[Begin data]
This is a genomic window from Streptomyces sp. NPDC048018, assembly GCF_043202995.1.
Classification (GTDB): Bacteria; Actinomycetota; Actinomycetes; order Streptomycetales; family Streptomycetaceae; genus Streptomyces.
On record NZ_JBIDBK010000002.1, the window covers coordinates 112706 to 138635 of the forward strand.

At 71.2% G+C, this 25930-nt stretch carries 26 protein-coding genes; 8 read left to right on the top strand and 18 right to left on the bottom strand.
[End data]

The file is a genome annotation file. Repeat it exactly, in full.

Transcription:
This is a genomic window from Streptomyces sp. NPDC048018, assembly GCF_043202995.1.
Classification (GTDB): Bacteria; Actinomycetota; Actinomycetes; order Streptomycetales; family Streptomycetaceae; genus Streptomyces.
On record NZ_JBIDBK010000002.1, the window covers coordinates 112706 to 138635 of the forward strand.

At 71.2% G+C, this 25930-nt stretch carries 26 protein-coding genes; 8 read left to right on the top strand and 18 right to left on the bottom strand.